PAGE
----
AM-PM conversion represents a shift in the phase delay of a signal when a transistor changes from small-signal to large-signal operating conditions.|
As the input signal level applied to a transistor amplifier is increased until some degree of gain compression is produced, further increases in signal amplitude will result in a slight shift of the amplifier phase delay. This phenomenon is known as AM-PM conversion and can be thought of as a result of the change of the transistor operating parameters from the small-signal to large-signal conditions. Many Agilent Technologies amplifiers include a guaranteed specification that AM-PM conversion will not exceed a certain value, on the order of a few tenths of a degree per dB increase in power output at a nominal power output level. If the input signal is further increased, the amount of AM-PM conversion will continue to increase reaching a maximum value when one of the amplifier stages is driven into full saturation. The maximum value will normally never exceed a few degrees/dB near amplifier saturation, and may generally be ignored.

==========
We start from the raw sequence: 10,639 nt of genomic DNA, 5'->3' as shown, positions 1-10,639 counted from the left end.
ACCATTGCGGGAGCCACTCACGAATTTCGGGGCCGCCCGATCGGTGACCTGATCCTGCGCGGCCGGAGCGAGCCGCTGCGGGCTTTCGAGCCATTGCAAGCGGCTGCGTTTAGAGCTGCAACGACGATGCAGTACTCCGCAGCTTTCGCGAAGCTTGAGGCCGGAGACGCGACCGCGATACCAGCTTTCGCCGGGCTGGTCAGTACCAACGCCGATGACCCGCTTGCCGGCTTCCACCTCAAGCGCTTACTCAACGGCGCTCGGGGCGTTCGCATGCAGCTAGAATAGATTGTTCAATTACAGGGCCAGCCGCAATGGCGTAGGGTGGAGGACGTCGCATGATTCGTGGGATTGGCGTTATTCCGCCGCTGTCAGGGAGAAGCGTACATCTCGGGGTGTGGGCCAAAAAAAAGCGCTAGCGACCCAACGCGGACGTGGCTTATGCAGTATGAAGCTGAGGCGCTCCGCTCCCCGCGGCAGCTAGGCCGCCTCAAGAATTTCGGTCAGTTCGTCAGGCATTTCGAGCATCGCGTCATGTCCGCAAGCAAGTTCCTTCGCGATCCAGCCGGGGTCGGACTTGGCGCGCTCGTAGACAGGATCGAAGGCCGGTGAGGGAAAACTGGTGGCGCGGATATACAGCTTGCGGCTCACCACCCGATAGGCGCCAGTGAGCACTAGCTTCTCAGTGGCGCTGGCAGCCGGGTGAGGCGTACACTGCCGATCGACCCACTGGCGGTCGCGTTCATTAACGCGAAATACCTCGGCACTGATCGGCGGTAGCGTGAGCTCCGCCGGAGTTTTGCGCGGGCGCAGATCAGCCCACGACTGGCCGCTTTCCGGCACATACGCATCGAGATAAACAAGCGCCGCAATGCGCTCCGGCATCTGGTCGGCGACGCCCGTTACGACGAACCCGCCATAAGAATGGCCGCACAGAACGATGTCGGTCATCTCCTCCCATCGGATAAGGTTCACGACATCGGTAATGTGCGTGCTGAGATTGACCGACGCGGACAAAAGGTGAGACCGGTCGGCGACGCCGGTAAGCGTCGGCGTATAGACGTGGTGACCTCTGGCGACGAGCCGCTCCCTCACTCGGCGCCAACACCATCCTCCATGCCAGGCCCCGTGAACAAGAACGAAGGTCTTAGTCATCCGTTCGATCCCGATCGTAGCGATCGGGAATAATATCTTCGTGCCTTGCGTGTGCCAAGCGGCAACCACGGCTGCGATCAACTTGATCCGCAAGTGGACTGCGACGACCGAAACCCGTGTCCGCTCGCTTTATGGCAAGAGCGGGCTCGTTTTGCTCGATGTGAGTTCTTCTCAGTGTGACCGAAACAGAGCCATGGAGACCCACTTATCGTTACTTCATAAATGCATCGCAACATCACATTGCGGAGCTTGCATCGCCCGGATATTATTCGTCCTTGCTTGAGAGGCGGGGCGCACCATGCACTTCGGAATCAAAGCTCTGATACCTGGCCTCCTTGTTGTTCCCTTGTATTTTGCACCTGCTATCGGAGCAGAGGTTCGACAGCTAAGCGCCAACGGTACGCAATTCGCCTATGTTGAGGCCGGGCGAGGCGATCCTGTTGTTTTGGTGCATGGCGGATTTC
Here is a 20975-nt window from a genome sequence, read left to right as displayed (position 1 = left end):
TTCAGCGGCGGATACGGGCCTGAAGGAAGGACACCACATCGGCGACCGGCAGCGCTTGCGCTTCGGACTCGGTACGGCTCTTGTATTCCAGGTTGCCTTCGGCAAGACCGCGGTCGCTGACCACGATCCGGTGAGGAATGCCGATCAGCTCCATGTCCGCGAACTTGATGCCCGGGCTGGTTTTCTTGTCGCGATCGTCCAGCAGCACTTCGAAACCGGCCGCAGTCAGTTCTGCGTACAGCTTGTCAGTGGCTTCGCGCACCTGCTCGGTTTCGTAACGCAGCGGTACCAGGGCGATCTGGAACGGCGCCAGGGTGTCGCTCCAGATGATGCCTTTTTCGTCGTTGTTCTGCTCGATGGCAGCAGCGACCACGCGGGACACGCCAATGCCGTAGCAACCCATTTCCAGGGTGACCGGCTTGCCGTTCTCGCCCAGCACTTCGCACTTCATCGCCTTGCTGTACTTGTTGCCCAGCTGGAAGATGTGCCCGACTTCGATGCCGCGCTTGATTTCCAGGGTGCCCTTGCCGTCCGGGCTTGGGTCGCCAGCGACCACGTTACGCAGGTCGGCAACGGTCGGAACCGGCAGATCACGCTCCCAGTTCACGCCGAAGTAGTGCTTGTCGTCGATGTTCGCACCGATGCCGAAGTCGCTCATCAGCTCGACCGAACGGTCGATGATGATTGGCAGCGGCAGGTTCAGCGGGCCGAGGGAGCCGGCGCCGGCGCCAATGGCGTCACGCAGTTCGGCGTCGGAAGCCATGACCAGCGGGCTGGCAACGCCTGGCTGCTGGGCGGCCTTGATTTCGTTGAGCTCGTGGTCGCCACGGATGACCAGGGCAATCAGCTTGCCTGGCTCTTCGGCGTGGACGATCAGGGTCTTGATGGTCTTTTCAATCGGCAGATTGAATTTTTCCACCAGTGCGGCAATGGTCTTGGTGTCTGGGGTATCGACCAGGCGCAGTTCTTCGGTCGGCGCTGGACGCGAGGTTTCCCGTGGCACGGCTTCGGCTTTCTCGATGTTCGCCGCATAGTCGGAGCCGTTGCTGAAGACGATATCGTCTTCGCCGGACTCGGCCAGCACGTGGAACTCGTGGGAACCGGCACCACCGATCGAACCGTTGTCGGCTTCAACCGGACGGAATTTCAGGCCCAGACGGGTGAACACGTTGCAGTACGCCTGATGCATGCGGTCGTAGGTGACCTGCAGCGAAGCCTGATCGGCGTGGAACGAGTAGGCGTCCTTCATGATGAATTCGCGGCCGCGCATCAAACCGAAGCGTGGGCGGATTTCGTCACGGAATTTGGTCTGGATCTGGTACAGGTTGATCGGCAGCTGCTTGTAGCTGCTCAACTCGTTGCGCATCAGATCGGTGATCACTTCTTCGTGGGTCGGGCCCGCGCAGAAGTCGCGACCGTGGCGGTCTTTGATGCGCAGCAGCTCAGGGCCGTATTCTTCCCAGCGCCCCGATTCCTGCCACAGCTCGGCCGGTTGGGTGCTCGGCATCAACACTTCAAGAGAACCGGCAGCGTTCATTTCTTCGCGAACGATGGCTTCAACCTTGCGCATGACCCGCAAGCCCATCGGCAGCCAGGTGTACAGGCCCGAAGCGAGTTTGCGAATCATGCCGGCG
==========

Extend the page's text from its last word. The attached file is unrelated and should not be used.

Any limiters in a system are usually the major contributors to overall AM-PM conversion. Perhaps the worst case example is when a transistor amplifier is used in a receiving system in close proximity to a nearby transmitting system operating on a different frequency and the leakage power is sufficient to drive the limiters into their operating region. The result will usually be a noticeable slope in the baseband frequency response which will take place only when the transmitter is operating.